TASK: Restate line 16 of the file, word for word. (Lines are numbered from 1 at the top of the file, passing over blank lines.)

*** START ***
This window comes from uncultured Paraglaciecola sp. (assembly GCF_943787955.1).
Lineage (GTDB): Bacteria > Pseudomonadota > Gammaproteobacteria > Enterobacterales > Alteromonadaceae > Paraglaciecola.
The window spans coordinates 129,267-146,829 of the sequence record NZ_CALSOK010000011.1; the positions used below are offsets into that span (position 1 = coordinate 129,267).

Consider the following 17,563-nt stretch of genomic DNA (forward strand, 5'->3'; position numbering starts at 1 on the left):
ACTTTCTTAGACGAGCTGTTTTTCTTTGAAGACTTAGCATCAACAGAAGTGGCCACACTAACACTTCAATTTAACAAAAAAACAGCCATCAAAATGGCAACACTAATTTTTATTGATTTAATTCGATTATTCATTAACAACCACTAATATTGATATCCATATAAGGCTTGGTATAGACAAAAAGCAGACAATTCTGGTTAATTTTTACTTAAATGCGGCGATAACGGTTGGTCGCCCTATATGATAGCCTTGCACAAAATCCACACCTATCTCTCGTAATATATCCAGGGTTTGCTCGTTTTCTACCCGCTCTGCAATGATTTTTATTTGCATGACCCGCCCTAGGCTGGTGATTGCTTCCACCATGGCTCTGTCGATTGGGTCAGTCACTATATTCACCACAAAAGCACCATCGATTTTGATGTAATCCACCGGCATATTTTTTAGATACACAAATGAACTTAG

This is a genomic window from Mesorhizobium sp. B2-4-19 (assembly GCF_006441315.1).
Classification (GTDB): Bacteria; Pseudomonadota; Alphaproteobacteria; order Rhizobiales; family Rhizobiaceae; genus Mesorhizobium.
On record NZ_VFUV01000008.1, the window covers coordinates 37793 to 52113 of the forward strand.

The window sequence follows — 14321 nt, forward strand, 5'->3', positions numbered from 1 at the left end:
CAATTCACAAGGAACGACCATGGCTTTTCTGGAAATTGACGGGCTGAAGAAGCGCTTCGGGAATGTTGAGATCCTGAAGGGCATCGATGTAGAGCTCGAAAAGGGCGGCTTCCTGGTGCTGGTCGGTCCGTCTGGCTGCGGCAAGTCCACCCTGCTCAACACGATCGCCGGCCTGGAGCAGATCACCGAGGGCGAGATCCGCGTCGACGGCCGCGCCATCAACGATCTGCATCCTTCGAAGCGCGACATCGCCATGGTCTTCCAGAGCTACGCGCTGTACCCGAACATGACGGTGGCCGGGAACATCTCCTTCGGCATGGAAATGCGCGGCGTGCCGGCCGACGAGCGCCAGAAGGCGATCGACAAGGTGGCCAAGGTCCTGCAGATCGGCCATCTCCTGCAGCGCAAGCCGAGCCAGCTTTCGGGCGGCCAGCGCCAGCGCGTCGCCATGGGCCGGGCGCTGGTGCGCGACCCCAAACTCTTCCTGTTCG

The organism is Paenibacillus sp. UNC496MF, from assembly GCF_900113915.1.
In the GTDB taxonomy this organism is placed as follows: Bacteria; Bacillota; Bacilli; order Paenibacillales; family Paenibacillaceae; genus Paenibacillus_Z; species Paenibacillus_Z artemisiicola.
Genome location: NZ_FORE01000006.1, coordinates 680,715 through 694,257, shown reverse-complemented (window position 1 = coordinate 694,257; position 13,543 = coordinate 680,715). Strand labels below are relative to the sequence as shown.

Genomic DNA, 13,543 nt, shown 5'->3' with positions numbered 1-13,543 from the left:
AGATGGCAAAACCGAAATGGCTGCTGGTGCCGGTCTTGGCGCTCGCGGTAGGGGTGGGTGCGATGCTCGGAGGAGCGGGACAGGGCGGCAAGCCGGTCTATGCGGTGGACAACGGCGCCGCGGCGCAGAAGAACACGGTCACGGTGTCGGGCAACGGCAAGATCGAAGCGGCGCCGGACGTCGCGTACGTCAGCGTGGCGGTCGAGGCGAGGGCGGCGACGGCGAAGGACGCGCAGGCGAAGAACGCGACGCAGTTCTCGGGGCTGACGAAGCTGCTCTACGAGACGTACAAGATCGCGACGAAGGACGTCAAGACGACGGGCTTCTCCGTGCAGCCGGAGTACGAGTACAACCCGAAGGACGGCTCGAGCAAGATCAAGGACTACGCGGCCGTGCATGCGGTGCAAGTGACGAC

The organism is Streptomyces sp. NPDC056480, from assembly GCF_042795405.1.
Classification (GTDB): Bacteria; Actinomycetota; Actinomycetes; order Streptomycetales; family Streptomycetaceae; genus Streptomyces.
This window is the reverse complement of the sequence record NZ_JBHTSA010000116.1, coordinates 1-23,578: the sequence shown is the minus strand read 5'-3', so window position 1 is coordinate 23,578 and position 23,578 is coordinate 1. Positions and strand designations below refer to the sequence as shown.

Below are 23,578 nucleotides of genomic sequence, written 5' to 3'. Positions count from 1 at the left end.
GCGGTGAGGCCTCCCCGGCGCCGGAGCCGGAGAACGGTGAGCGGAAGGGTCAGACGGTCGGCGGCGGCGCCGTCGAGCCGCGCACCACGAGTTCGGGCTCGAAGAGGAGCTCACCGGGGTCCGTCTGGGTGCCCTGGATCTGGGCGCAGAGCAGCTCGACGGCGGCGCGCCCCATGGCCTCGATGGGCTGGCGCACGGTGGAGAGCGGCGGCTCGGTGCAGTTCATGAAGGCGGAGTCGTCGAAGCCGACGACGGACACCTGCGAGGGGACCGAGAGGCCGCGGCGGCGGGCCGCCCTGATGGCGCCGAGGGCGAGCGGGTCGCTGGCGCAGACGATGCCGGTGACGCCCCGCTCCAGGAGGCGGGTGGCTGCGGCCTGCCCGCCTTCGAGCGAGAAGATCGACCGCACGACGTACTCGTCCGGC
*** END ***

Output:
The organism is Streptomyces sp. NPDC056480, from assembly GCF_042795405.1.